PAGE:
By Judith Toy
Ode to My Truck
One day in the heat of this past July, the transmission in our family car began acting bumpy and peculiar. The hazard light went on. In the same week, we had a flood in our kitchen which meant buying and installing a new water heater, our washer and dryer both stopped working, my PC crashed, two vacuum cleaners broke and a wheel came off the lawn mower. Mercury was in retrograde. With my loyal Toyota Tacoma truck, circa ought-two, today we’re picking up a new (used) washer and dryer donated by sympathetic and generous friends. All we need now is a dolly and two strong men. They are on their way.
To be true WNC women, we should pack three items – a reliable pickup truck, a good pair of hiking boots for the trails and a chain saw, to hack back our Appalachian forest. Whether you call them trucks or pickups, these open-bed vehicles are the workhorses of our mountain kingdom. This is my first truck and the first of my vehicles I have thought to name. And heaven forfend, I ordered a vanity plate: TOYZENDO. My last name is Toy and a zendo is a meditation hall – thus, my truck becomes a meditation hall on wheels, reminding me not to exceed the speed limit. Also to follow my breath. If the truck goes fast, I go fast. My truck and I are one.
It was love at first sight, on the Black Mountain Ford website a few years back. I wanted to fit in, in Black Mountain, in these hills. I went out to the lot, and there she was parked, shiny, black and true, with her two-person cab, a diminutive pickup waiting for me, just at the moment when my father’s old Buick Regal had died. She was beautifully broken in. I test-drove other trucks, just to be a responsible shopper, but she was the only one for me. My heart was set. I bought her that day.
She’s a true Zen truck, fully paid for, all four cylinders, and good on gas. She has no frills and nothing automatic, except one sweet little feature: if you lose your (mind)fulness and leave the headlights on, when you park the truck, they automatically shut off while you shop – a gadget that has saved me many a jump start. On road trips, I revel in shifting her well-worn gears. Downshifting at lights, I feel the force of her grinding pistons under the hood. And to open and close my windows with no more than muscle, this is the life. My truck reminds me to slow down and breathe.
How you get into my truck is – who knew? – turn the key in the lock: woman and machine in perfect sync. Plus when I climb into her, I am higher up than, say, a person sitting in a normal-sized car, which, for a short woman is perfect bliss – looking down upon others.
One of my favorite features of truck life is backing up to the mulch bins at Black Mountain’s Whatever Rents, and watching while the front loader guy dumps a load of fragrant mulch into my truck. Back at the ranch, I feel like a hardy farmer as I scramble into the truck bed with a pitchfork in hand, hiking boots on foot, and pitch the mulch into the wheelbarrow, to spread on our wild, fertile and slightly manic garden. To allow light for the flowers, our giant old trees surrounding it need regular hacking back with the aforesaid power saw.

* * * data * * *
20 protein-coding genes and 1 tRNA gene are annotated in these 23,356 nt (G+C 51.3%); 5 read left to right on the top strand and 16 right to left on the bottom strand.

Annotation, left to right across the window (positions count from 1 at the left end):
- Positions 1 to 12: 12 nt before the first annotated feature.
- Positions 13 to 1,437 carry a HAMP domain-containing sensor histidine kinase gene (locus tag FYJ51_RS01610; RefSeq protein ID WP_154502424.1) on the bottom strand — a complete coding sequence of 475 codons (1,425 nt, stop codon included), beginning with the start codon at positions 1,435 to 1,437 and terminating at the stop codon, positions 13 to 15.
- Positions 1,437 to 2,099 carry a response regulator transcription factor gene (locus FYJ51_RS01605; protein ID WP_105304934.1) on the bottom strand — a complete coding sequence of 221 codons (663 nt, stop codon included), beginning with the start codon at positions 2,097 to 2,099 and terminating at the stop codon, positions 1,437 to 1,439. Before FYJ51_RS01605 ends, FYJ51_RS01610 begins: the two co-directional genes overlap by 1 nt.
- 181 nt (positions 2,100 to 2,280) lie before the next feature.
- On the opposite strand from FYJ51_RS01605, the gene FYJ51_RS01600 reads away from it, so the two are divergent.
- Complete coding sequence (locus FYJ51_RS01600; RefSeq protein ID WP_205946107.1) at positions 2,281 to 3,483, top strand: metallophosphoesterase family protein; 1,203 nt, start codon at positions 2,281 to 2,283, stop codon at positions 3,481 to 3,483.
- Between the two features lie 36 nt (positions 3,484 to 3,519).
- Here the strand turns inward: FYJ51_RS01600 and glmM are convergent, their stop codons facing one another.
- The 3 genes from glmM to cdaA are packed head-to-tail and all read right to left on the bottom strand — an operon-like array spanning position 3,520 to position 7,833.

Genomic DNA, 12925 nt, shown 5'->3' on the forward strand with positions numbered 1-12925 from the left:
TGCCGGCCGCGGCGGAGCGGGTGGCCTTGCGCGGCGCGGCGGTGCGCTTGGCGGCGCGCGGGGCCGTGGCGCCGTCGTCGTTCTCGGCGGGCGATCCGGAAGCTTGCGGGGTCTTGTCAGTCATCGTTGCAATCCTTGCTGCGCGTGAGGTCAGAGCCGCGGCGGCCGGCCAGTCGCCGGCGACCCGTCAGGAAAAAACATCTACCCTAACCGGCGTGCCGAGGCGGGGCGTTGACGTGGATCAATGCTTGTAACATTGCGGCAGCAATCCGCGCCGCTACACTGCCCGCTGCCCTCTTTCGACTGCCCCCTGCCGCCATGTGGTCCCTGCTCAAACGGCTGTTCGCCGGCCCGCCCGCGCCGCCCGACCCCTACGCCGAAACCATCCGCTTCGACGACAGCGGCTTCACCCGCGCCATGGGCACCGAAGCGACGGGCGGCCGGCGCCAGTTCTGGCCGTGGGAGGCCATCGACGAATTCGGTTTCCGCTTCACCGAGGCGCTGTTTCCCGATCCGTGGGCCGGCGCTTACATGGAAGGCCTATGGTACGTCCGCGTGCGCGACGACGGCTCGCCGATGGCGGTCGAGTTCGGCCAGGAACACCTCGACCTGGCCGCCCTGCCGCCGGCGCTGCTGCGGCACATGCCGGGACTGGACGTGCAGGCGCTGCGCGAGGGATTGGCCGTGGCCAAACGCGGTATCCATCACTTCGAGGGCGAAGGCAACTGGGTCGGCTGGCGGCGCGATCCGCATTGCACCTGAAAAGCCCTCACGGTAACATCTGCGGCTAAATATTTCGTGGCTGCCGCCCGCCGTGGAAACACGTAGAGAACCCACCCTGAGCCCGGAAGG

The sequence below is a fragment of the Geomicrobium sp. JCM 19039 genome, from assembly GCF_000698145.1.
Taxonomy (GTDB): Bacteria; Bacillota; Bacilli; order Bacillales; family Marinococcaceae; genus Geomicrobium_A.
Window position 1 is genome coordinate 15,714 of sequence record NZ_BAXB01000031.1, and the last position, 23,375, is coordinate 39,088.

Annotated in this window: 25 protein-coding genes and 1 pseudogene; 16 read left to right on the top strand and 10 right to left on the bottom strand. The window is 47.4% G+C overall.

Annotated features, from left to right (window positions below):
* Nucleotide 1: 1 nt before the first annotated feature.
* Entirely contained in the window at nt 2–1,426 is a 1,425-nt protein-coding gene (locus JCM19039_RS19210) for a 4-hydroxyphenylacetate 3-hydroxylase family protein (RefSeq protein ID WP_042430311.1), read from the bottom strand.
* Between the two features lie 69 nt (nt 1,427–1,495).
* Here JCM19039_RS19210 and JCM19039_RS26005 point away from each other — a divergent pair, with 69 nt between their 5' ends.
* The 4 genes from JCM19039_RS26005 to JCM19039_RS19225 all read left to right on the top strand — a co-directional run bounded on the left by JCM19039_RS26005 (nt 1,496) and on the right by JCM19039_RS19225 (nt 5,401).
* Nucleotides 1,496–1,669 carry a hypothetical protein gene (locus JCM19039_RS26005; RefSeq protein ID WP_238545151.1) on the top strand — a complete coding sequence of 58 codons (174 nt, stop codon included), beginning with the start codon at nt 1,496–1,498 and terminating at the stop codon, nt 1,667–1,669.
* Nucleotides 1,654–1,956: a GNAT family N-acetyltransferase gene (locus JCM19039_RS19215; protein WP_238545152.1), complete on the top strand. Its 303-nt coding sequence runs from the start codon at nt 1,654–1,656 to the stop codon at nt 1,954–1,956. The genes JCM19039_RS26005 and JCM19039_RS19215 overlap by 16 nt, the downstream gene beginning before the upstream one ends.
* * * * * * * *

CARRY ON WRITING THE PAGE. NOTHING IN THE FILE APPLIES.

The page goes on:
As a woman who wishes to be of use, I am fulfilled. Whenever anyone, anywhere, reaches out for moving help, I am there. We’ve moved our gypsy daughter maybe ten times around Greensboro and WNC. I’ve had countless offers to buy my pickup. Those who know trucks know that Toyotas last forever if you routinely change the oil. My daughter’s boyfriend made me an offer, but that’s where I drew the line. My truck. I do lend her to friends – not my daughter, the truck – for hauling boxes of books, bales of hay, endless flats of spring plants, appliances, mattresses and Lazy Boys.
Neither my grandmother nor my mother drove, nor did I until age 23, several years after I sideswiped a parked moving van with my father’s brand new ‘57 Chevy. Remember the Chevys with the big fins that looked like mechanical fish? They came in colors you don’t see anymore. My dad’s was a two-toned cream and mint green – his pride and joy. Sadly, in the fuzzy altered state of a new car owner, he decided to offer my first driving lesson. I was thrilled, so thrilled that I neglected to properly steer. That sideswipe cost me any further driving lessons until one of my first husband’s teaching colleagues who had a crush on me decided to give me after-school lessons in our Volkswagen Bug. That’s when I first learned to shift gears. The headiness of that moment has stayed with me.
Taking the garbage to the curb is an issue in a household where the driveway veers up at a 45-degree angle. Enter my trusty Zen truck. It’s like butter to haul trash and recyclables down, and empty garbage cans back up the drive, where we keep them in a covered area in case of the odd meandering bear. Mountain living.
Mercury Retrograde, known as Rx, is an astrological phenomenon that messes with our mindfulness. It appears to cause power outages, power surges, confusion, downed cable networks, missed appointments, unmet expectations, broken appliances, scrambled information, static, forgetfulness, unfinished projects, web servers gone awry, tiffs, arguments, heated discussions and the best-made plans unmade. So far, knock on hood, my low-tech Zen truck has not been mucked up by Rx. Mercury moves out of retrograde tomorrow, thank my lucky stars.